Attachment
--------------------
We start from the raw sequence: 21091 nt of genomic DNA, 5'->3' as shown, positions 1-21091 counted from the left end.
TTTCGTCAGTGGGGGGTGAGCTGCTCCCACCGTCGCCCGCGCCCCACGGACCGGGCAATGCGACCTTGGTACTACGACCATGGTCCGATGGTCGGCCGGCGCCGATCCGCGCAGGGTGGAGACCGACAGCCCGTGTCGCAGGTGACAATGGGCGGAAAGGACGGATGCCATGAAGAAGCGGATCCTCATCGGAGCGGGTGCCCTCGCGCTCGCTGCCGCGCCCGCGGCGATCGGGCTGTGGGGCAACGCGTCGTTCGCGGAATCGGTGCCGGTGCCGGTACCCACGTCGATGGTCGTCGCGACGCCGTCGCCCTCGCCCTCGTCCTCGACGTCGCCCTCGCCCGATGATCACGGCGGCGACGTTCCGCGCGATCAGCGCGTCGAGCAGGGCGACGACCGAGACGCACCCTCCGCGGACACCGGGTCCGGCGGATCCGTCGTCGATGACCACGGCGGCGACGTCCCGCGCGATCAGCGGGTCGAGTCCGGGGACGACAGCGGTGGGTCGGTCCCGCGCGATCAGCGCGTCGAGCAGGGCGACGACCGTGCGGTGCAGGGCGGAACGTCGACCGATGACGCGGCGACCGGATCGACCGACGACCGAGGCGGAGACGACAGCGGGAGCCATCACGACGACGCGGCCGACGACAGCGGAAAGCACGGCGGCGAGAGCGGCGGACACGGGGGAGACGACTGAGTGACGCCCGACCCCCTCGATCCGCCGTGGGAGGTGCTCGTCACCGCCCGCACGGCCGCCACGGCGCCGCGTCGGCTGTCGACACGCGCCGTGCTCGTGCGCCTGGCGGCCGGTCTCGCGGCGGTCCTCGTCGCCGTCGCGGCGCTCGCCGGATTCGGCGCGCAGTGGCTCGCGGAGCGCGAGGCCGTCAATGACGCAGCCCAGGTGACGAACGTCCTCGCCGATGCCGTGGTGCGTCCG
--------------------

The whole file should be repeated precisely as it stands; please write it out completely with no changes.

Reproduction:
We start from the raw sequence: 21091 nt of genomic DNA, 5'->3' as shown, positions 1-21091 counted from the left end.
TTTCGTCAGTGGGGGGTGAGCTGCTCCCACCGTCGCCCGCGCCCCACGGACCGGGCAATGCGACCTTGGTACTACGACCATGGTCCGATGGTCGGCCGGCGCCGATCCGCGCAGGGTGGAGACCGACAGCCCGTGTCGCAGGTGACAATGGGCGGAAAGGACGGATGCCATGAAGAAGCGGATCCTCATCGGAGCGGGTGCCCTCGCGCTCGCTGCCGCGCCCGCGGCGATCGGGCTGTGGGGCAACGCGTCGTTCGCGGAATCGGTGCCGGTGCCGGTACCCACGTCGATGGTCGTCGCGACGCCGTCGCCCTCGCCCTCGTCCTCGACGTCGCCCTCGCCCGATGATCACGGCGGCGACGTTCCGCGCGATCAGCGCGTCGAGCAGGGCGACGACCGAGACGCACCCTCCGCGGACACCGGGTCCGGCGGATCCGTCGTCGATGACCACGGCGGCGACGTCCCGCGCGATCAGCGGGTCGAGTCCGGGGACGACAGCGGTGGGTCGGTCCCGCGCGATCAGCGCGTCGAGCAGGGCGACGACCGTGCGGTGCAGGGCGGAACGTCGACCGATGACGCGGCGACCGGATCGACCGACGACCGAGGCGGAGACGACAGCGGGAGCCATCACGACGACGCGGCCGACGACAGCGGAAAGCACGGCGGCGAGAGCGGCGGACACGGGGGAGACGACTGAGTGACGCCCGACCCCCTCGATCCGCCGTGGGAGGTGCTCGTCACCGCCCGCACGGCCGCCACGGCGCCGCGTCGGCTGTCGACACGCGCCGTGCTCGTGCGCCTGGCGGCCGGTCTCGCGGCGGTCCTCGTCGCCGTCGCGGCGCTCGCCGGATTCGGCGCGCAGTGGCTCGCGGAGCGCGAGGCCGTCAATGACGCAGCCCAGGTGACGAACGTCCTCGCCGATGCCGTGGTGCGTCCG